Could Defined-Benefit Pension Plans Make a Comeback?

Once upon a time, many workers didn’t need to worry about how they would spread 401(k) savings across their retirement years. Instead, they participated in a defined-benefit pension plan. Employers contributed to the plans and managed them; at retirement, a monthly check started arriving in the mail, and the checks continued until the retired employee died.

But the availability of these plans has plunged over the past few decades: In 1989, 32% of workers had a traditional pension versus just 12% in 2019, according to the Center for Retirement Research at Boston College. Most of that decline occurred in the private sector; pensions remain the central retirement benefit for most state and municipal workers.

But some experts think there’s a chance for the defined-benefit pension plan to make a comeback in the private sector, at least among larger employers.

At the recent annual conference of the National Institute on Retirement Security, two speakers made the provocative argument that conditions are ripe for at least some companies that have closed, frozen, or terminated their defined-benefit plans to restart them or bring back plans with updated features. What impact could this have?

Defined-Benefit Pension Plans’ Impact on Retirement and Employee Security

The revival of defined-benefit pension plans would be a positive development for retirement security in the United States.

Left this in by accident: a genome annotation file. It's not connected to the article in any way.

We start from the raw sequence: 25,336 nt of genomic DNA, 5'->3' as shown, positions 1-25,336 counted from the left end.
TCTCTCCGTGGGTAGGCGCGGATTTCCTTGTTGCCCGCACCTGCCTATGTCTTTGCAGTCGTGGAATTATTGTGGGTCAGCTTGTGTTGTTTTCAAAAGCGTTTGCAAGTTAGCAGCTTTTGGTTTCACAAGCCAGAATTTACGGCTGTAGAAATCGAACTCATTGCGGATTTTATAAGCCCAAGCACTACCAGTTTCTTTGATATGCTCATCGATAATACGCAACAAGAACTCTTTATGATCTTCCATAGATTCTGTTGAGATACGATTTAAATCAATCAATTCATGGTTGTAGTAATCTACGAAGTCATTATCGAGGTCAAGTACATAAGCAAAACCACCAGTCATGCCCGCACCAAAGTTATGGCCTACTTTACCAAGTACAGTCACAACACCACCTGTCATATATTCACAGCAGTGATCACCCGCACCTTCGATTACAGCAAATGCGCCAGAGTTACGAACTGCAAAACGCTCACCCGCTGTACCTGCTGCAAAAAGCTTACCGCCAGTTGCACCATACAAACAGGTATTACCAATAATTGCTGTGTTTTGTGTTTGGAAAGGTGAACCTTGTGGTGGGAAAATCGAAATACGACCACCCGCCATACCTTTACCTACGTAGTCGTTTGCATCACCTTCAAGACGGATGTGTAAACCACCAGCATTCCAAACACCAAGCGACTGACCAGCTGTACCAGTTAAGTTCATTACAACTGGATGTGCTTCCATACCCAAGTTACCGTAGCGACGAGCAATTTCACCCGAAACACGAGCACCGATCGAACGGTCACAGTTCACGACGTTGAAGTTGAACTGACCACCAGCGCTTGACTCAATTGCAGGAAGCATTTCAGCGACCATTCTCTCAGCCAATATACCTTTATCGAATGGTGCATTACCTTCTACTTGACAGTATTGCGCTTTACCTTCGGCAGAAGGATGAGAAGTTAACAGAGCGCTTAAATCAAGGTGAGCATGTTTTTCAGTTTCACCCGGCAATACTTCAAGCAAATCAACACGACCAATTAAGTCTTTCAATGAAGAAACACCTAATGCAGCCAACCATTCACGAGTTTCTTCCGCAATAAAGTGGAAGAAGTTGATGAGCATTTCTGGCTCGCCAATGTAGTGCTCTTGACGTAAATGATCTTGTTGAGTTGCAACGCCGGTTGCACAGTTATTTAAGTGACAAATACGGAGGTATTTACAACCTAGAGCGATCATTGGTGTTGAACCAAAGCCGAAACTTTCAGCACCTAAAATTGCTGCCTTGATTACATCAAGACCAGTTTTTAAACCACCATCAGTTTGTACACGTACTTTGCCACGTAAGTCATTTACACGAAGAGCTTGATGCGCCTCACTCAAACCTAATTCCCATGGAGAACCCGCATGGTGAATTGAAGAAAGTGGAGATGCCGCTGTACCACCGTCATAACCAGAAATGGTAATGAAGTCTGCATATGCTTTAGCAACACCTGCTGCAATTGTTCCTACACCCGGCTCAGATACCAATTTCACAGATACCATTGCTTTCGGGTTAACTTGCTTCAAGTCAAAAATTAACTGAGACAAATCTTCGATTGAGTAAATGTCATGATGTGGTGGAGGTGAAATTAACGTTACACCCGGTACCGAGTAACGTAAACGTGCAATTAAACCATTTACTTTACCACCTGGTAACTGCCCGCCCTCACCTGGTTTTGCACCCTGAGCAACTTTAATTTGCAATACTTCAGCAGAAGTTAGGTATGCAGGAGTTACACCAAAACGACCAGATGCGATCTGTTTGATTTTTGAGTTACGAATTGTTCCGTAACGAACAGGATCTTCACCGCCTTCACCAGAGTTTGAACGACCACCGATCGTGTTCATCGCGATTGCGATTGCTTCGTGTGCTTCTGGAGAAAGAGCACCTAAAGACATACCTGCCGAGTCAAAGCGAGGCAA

The tax-deferred defined-contribution saving system, which largely has replaced defined-benefit plans in the private sector over the past four decades, has primarily accrued wealth for the affluent. The system has not come close to closing the gap left by the decline of defined-benefit pensions, which provide a benefit to all covered employees.

The brief from the Center for Retirement Research at Boston College analyzes Federal Reserve data indicating that the median balance in a retirement account in 2019 for a working household nearing retirement (age 55-64) was just $144,000—an amount that will not last very long in retirement. And it looks worse beyond the median figures, as most of the assets are being accumulated in the two highest quintiles of income.

Also consider the Elder Index, produced by the Gerontology Institute at the University of Massachusetts Boston, which measures the cost of living for older people living as couples or alone. It is built around the typical budgets of seniors, and it shows that roughly half of Americans over age 65 living alone have incomes that are below the index.

Meanwhile, Social Security is bogged down in political debate about how to avoid a steep 20% cut in benefits if we reach the point of trust fund exhaustion in 2035—not to mention that everyone born after 1960 will receive lower benefits because of the higher retirement ages legislated in 1983.

So, even a scintilla of hope for defined-benefit pension plans is intriguing. “Some organizations I’ve spoken with that terminated their plans are wondering if this is something that they need to come back to,” says John Lowell, a partner at October Three, a firm that provides consulting services to plan sponsors. A key reason is the current tight labor markets and the so-called “war for talent,” he says.